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  1. #1
    12345
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    How important are tandem specific wheels?

    I brought an old tandem that looked a real mess. It didn't take long to get the chain and gears running but the back wheel was really out of shape.

    For a test ride we used some wheels from a regular road bike (36 spoke, 23-622 tyres, quick release), is this a bad thing to do? The wheels that came with the tandem have steal rims, not quick release, 40 spokes and normandy hubs with the date stamped '78'. I've put some fresh 28-622 tyres on and straightened the rims up but the axle on the drive side is a little bent.

    I'm not sure if its ok to ride on the bent axle, or if I should try and bend it back? Is it worth trying to replace the axle, or should we keep riding on the non specific tandem wheels? any ideas? thank you

    photo of the bike
    and in a fiat punto

  2. #2
    Tandem Mountain Climber
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    Isn't the axle spacing on your tandem wider than a road bike wheel?

  3. #3
    12345
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    The tandem wheel fits in my old road frame fine, and I think the regular wheel fitted the tandem with out too much of a push

  4. #4
    Senior Member brewer45's Avatar
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    Just remember that the rear wheel supports 75-80% of the weight of the team. So if your team weighs 300 lbs (about 21.5 stone given your spelling of "tyres"), the rear whell needs to reliably support about 225-240 lbs (about 16-17 stone). That would be a Clydesale/Athena rated rear wheel.

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  5. #5
    hors category TandemGeek's Avatar
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    Tandem specific wheels are relative... The bigger the team and the more demanding the riding conditions, the more robust the wheels need to be. Let me over-generalize...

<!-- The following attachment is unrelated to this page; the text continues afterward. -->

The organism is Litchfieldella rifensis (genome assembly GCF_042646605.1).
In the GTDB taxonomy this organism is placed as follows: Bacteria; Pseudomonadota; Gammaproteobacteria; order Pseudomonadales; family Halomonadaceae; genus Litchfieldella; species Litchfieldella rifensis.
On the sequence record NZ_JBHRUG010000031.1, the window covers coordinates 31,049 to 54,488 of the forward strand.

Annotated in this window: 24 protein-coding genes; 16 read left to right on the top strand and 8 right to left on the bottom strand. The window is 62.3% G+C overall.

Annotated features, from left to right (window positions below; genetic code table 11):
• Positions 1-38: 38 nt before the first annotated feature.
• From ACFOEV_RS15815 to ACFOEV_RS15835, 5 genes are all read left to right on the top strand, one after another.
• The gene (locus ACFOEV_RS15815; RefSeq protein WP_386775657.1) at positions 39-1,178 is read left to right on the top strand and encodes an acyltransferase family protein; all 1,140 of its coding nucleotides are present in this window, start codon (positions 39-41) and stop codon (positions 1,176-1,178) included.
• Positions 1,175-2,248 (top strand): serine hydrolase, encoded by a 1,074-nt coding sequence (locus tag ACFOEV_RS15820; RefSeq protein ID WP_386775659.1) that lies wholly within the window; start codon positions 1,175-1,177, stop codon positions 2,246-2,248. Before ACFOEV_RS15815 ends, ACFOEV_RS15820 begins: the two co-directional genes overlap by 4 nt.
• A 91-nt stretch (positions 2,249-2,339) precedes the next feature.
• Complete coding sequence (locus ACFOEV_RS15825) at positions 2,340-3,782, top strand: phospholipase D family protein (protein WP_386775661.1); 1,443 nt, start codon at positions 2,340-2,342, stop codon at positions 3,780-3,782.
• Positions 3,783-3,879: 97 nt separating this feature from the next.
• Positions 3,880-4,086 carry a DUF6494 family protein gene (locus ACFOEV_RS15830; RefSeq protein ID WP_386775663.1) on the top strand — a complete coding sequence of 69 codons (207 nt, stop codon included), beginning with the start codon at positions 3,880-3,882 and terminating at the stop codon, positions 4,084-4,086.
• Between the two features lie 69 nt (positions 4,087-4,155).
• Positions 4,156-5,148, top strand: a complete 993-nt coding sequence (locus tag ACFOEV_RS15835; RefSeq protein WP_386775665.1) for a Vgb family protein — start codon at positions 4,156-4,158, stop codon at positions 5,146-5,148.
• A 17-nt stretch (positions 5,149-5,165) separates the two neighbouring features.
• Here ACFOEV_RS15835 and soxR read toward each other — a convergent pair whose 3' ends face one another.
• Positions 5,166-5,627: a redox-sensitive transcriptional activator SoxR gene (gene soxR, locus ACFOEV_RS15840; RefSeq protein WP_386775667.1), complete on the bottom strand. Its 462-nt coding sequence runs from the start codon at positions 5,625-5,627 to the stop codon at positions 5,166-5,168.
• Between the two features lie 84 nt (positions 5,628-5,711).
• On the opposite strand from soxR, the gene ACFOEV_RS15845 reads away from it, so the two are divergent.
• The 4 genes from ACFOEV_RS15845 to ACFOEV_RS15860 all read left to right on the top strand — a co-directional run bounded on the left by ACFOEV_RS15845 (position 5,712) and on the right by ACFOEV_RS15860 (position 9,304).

At the low-end of the spectrum are 'cruiser tandems' used on bike paths, where just about any reasonable single bike wheelset will likely work just fine.

    In the mid-ground, a couple with a combined weight of 280lbs that hammers on the flats and doesn't have to deal with demanding climbs and huge torque can also get away with using somewhat conventional single bike wheels and hubs.

    However, if this same team needs to tackle 15% grades or have a monsterously strong sprint, then a stronger rear hub (engagement mech & axle) made for a tandem becomes very important.

    A team with a combined weight of 400lbs is headed to the hills, then wheels with 40 or 48 spokes and a tandem-specific hub becomes essential.

  6. #6
    Uber Goober StephenH's Avatar
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    "At the low-end of the spectrum are 'cruiser tandems' used on bike paths, where just about any reasonable single bike wheelset will likely work just fine."

    I'm not sure about modern low-end models, but I've got an old Huffy tandem, and the wheels on it are definitely some heavy-duty wheels- not your normal old bike wheel.
    "be careful this rando stuff is addictive and dan's the 'pusher'."

  7. #7
    hors category TandemGeek's Avatar
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    Quote Originally Posted by StephenH View Post
    I'm not sure about modern low-end models, but I've got an old Huffy tandem, and the wheels on it are definitely some heavy-duty wheels- not your normal old bike wheel.
    ...and some of the current tandems are fitted with wheels, forks, and frames that can easily handle teams weighing 400lbs. So, even if you and your beloved only tip the scales at a combined 290lbs and will be riding across Florida, you'll end up with the same tandem.

    So, like I said, what constitutes a wheel that's 'strong enough' will depend upon a lot of things. Mind you, there are lots of teams riding wheels that are over-built for their needs, just as there are some teams riding wheels that may not necessarily be as robust as they should. In the case of the former, the team is carrying a bit more weight and drag than they need... in the case of the latter, poor handling, broken spokes, or a bent axle are all possibilities.
    Last edited by TandemGeek; 04-28-08 at 08:50 PM.

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